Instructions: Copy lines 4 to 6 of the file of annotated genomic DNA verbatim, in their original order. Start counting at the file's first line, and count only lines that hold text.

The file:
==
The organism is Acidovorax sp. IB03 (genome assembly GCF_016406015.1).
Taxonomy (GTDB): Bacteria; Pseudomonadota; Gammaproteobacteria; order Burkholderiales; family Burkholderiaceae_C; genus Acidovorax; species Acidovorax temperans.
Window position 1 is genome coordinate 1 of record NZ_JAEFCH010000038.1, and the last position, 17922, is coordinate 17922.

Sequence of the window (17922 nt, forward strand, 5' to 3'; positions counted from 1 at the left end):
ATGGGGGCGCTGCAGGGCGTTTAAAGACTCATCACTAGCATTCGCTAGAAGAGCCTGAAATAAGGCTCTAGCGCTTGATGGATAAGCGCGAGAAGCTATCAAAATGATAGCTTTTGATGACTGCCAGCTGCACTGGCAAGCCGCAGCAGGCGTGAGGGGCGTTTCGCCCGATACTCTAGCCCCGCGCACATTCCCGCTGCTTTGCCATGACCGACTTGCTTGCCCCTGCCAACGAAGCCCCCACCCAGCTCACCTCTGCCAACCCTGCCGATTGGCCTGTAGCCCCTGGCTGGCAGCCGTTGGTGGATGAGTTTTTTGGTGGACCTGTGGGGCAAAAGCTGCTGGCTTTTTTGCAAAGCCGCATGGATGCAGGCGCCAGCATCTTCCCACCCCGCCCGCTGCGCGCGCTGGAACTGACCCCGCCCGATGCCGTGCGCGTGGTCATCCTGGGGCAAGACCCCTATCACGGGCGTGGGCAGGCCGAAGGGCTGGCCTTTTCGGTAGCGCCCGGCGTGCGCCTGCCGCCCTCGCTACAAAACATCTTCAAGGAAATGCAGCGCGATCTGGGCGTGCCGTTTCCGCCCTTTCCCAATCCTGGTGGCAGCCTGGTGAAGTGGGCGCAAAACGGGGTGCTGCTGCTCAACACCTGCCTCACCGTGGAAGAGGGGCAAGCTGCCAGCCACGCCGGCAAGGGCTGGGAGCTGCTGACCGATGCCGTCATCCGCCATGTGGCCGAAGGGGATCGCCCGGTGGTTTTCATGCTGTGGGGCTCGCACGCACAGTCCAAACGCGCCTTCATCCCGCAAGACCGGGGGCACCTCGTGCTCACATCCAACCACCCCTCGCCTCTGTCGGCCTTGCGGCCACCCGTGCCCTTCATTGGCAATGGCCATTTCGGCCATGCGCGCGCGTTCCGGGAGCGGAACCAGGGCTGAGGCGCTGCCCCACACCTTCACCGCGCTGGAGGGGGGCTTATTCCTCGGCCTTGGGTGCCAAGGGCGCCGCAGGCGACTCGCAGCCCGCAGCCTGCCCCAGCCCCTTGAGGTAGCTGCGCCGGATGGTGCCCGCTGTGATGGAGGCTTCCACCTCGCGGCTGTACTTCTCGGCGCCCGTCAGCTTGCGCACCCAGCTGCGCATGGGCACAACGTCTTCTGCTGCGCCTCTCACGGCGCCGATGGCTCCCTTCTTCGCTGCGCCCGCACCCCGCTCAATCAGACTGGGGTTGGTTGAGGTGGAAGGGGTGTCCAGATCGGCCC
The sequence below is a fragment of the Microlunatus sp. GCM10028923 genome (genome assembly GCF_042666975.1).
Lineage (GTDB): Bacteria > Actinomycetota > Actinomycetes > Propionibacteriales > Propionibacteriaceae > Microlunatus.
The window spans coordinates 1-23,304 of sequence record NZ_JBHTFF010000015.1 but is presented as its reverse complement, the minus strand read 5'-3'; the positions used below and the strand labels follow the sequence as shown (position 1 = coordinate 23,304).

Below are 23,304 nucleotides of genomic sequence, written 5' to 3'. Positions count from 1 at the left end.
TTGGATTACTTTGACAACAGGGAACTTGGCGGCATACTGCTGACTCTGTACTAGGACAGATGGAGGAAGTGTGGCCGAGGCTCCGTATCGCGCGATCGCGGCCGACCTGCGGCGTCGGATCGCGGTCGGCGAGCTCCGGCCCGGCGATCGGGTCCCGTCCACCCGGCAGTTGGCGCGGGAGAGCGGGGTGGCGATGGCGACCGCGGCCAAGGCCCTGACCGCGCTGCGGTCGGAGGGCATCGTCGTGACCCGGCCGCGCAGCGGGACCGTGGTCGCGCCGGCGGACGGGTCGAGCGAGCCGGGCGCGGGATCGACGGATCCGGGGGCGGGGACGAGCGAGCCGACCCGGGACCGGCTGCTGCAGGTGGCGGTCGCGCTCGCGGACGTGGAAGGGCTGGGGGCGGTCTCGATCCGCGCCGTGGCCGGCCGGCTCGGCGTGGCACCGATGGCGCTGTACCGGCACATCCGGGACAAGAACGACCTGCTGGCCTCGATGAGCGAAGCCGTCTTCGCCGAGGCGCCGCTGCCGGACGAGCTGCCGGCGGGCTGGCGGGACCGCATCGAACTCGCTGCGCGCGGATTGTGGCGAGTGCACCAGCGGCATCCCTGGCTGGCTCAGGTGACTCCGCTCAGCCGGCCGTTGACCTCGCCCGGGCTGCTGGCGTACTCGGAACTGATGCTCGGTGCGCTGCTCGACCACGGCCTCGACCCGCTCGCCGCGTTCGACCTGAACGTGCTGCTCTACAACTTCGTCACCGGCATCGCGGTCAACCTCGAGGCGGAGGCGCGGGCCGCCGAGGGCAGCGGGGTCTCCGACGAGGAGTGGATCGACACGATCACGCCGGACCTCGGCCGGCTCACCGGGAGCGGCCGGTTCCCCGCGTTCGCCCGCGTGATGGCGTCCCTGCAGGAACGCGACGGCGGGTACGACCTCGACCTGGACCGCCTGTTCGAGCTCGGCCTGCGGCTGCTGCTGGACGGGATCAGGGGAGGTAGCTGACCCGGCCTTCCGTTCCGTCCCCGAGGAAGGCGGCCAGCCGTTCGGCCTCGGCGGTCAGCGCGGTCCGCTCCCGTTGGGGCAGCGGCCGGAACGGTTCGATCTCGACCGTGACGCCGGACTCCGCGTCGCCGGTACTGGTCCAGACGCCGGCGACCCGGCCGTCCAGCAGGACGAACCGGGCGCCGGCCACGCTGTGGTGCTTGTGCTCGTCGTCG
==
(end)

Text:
Sequence of the window (17922 nt, forward strand, 5' to 3'; positions counted from 1 at the left end):
ATGGGGGCGCTGCAGGGCGTTTAAAGACTCATCACTAGCATTCGCTAGAAGAGCCTGAAATAAGGCTCTAGCGCTTGATGGATAAGCGCGAGAAGCTATCAAAATGATAGCTTTTGATGACTGCCAGCTGCACTGGCAAGCCGCAGCAGGCGTGAGGGGCGTTTCGCCCGATACTCTAGCCCCGCGCACATTCCCGCTGCTTTGCCATGACCGACTTGCTTGCCCCTGCCAACGAAGCCCCCACCCAGCTCACCTCTGCCAACCCTGCCGATTGGCCTGTAGCCCCTGGCTGGCAGCCGTTGGTGGATGAGTTTTTTGGTGGACCTGTGGGGCAAAAGCTGCTGGCTTTTTTGCAAAGCCGCATGGATGCAGGCGCCAGCATCTTCCCACCCCGCCCGCTGCGCGCGCTGGAACTGACCCCGCCCGATGCCGTGCGCGTGGTCATCCTGGGGCAAGACCCCTATCACGGGCGTGGGCAGGCCGAAGGGCTGGCCTTTTCGGTAGCGCCCGGCGTGCGCCTGCCGCCCTCGCTACAAAACATCTTCAAGGAAATGCAGCGCGATCTGGGCGTGCCGTTTCCGCCCTTTCCCAATCCTGGTGGCAGCCTGGTGAAGTGGGCGCAAAACGGGGTGCTGCTGCTCAACACCTGCCTCACCGTGGAAGAGGGGCAAGCTGCCAGCCACGCCGGCAAGGGCTGGGAGCTGCTGACCGATGCCGTCATCCGCCATGTGGCCGAAGGGGATCGCCCGGTGGTTTTCATGCTGTGGGGCTCGCACGCACAGTCCAAACGCGCCTTCATCCCGCAAGACCGGGGGCACCTCGTGCTCACATCCAACCACCCCTCGCCTCTGTCGGCCTTGCGGCCACCCGTGCCCTTCATTGGCAATGGCCATTTCGGCCATGCGCGCGCGTTCCGGGAGCGGAACCAGGGCTGAGGCGCTGCCCCACACCTTCACCGCGCTGGAGGGGGGCTTATTCCTCGGCCTTGGGTGCCAAGGGCGCCGCAGGCGACTCGCAGCCCGCAGCCTGCCCCAGCCCCTTGAGGTAGCTGCGCCGGATGGTGCCCGCTGTGATGGAGGCTTCCACCTCGCGGCTGTACTTCTCGGCGCCCGTCAGCTTGCGCACCCAGCTGCGCATGGGCACAACGTCTTCTGCTGCGCCTCTCACGGCGCCGATGGCTCCCTTCTTCGCTGCGCCCGCACCCCGCTCAATCAGACTGGGGTTGGTTGAGGTGGAAGGGGTGTCCAGATCGGCCC
The sequence below is a fragment of the Microlunatus sp. GCM10028923 genome (genome assembly GCF_042666975.1).